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libcgame

libcgame is a simplified window + rendering library for C.

It wraps the commonly-used SDL2 library, providing features such as automatic destruction of objects, and keeping track of items to render internally.

This library IS NOT intended for complex, professional game engines and games. It is intended only to simplify the process of creating smaller projects.

Example

#include <libcgame.h>

int
main (int argc, char** argv)
{
	cg_init ();

	cg_window* window = cg_new_window ("Hello, World", 1024, 768);

	// A drawable image
	cg_sprite* sprite = cg_new_sprite (window, "pixel_art.png");

	// An actual visible instance of a sprite you can see onscreen
	cg_instance* instance = cg_new_instance (sprite);

	// Main game loop
	while (cg_update (window)) {

		// Keyboard movement
		if (cg_get_key(window, CG_KEY_RIGHT)) instance->x++;
		if (cg_get_key(window, CG_KEY_LEFT)) instance->x--;
	}

	return 0;
}

Building and Installing

  • Install SDL2 and SDL2_image in such a way that it can be found with pkg-config

  • Make a build directory under the project directory and enter it

  • Invoke cmake ..

  • Invoke make

  • Invoke make install

You will now be able to link with cgame globally (-lcgame) and use it (#include <libcgame.h>) in your C projects.

A Warning

For most projects, you're FAR better off using SDL2 directly. This library is only particularly useful for small experiments - it can only render 2D sprites, and does so with linear upscaling (for a pixel-art-esque style.)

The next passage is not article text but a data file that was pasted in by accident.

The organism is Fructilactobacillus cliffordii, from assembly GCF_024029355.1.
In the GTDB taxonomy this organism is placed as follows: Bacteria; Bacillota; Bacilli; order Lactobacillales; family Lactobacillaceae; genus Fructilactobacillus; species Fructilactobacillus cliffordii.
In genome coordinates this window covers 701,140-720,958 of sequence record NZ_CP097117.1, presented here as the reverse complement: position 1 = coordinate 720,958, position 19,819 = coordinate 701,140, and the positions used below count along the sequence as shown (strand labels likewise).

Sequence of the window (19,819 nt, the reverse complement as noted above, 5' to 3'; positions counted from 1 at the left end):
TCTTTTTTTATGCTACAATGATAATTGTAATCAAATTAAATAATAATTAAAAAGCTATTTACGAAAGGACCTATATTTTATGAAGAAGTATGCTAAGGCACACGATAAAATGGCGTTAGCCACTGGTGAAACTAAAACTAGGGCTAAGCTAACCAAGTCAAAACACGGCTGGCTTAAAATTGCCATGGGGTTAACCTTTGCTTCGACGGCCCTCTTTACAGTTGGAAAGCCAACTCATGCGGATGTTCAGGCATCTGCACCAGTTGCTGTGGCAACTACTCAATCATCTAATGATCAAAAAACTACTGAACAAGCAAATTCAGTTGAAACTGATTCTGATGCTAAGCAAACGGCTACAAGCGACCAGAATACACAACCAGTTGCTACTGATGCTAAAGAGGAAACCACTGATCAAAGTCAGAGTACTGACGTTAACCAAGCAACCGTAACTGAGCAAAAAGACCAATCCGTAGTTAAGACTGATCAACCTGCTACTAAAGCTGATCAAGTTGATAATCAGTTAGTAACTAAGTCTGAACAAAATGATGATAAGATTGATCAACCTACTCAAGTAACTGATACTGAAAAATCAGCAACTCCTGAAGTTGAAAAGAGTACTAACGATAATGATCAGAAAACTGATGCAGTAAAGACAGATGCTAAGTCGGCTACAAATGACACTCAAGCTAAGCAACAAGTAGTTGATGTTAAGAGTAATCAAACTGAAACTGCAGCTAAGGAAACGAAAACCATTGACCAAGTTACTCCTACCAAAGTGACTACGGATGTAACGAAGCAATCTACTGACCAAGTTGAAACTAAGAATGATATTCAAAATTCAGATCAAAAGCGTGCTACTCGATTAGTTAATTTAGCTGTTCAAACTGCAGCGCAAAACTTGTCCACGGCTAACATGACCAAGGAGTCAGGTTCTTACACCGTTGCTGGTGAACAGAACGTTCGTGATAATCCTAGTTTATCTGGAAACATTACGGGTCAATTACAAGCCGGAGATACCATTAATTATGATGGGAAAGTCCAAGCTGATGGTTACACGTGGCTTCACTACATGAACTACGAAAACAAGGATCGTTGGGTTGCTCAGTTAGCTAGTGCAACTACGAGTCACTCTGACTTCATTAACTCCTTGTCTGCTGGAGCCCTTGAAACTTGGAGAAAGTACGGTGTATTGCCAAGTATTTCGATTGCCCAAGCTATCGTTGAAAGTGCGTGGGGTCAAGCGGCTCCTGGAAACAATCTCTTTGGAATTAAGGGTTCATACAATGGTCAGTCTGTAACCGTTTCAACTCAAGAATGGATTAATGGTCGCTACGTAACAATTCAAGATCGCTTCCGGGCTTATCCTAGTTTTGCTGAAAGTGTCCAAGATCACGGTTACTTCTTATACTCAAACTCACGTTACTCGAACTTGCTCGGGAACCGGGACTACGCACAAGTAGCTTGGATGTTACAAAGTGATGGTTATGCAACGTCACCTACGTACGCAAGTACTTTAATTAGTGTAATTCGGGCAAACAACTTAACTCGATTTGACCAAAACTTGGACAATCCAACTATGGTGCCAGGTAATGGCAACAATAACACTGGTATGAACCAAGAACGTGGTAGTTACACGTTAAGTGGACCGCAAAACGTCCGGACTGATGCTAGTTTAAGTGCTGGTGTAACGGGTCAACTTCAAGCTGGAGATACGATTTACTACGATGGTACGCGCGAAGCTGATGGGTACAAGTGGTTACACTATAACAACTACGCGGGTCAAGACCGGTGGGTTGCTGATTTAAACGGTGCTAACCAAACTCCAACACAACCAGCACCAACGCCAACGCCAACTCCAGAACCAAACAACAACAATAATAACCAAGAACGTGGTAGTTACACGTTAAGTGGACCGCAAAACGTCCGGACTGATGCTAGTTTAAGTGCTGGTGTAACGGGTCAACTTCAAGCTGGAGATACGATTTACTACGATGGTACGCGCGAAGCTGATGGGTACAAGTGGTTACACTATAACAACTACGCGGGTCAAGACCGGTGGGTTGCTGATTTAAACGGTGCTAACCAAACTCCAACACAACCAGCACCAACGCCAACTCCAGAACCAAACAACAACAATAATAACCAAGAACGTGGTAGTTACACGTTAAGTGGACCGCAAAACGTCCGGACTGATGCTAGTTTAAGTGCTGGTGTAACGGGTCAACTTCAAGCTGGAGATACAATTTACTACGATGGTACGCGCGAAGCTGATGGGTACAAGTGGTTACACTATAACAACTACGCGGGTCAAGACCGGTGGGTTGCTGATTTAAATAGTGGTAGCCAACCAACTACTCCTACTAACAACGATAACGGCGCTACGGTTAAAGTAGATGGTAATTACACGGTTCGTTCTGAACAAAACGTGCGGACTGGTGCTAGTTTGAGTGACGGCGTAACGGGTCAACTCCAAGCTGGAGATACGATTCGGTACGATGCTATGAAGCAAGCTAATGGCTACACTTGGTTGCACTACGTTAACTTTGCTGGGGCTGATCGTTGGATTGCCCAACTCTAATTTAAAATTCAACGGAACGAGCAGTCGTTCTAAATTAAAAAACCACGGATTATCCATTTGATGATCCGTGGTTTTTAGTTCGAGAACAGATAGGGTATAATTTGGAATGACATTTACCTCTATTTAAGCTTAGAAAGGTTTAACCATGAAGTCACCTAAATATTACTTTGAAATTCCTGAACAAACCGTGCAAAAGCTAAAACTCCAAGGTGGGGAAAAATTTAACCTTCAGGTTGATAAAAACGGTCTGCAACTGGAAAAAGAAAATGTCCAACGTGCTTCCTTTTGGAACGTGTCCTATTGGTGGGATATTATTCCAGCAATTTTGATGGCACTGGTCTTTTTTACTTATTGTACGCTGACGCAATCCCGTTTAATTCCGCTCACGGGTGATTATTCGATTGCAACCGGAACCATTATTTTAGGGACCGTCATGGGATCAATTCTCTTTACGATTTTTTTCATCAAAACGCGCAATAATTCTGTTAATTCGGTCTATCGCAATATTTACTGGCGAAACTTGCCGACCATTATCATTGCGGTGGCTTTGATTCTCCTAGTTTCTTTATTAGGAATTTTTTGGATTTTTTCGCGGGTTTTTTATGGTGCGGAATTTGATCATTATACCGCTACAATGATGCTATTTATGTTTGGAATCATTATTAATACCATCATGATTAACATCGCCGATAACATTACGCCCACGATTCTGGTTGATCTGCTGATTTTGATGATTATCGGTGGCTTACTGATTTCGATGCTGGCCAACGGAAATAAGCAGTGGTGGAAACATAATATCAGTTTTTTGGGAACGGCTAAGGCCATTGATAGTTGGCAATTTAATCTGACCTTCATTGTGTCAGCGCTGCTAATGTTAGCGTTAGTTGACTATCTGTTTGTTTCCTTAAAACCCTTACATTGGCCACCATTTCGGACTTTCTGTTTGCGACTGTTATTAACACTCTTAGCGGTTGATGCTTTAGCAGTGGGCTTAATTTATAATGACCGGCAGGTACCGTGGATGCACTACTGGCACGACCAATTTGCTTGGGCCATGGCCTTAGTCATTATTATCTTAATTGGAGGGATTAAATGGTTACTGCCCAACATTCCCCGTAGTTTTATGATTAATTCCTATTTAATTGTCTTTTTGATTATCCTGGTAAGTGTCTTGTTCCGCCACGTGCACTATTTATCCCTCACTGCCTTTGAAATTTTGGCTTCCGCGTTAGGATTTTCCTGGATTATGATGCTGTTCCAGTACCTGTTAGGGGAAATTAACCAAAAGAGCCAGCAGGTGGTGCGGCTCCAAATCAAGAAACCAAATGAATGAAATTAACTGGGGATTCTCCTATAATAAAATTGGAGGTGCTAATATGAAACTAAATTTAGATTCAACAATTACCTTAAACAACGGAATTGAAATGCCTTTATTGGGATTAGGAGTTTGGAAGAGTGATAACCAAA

Project Patterns

Objects

cgame uses class-like structs (cg_<name>).

For every class-like struct, there exists a function cg_new_<name>, which accepts properties for the new object as arguments, and returns a pointer to the created object (or NULL on failure.)

Structs will often be considered dependent on some other object (i.e. every cg_sprite is created for a specific cg_window), in which case the parent object will keep track of this relationship and ensure the children are safely destroyed when it is.

For each such struct there also exists a function cg_destroy_<name>, which accepts a pointer to a created object and deinitializes it safely, including destroying any children it may have.

Dynamic Arrays

Internally, parent-child relationships are tracked using a dynamic array implementation, cg_mem_list. These arrays are intended to handle additions and removals at any index rapidly, including quickly removing items not located at the ends of the array.

Because of this, array items need to be reordered without notifying any other components which use these array items. Thus, any data-type being used in such an array must contain an int as its first member, used to track the index. This should be done by inserting CG_ITEMIZABLE immediately after the opening brace of the struct. This member will be updated automatically.

A consequence of this implementation is that objects used in a cg_mem_list may ONLY be members of ONE cg_mem_list at a time. To enforce this, cg_mem_list instances are made aware of the allocation size of the type they contain, and are responsible for allocation and deallocation of member objects. Because most object types in cgame are inherently members of some parent-child relationship listing, this means that cg_new_<name> and cg_destroy_<name> methods heavily rely on cg_mem_list for allocating and freeing memory.

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Simplified C window+rendering library.

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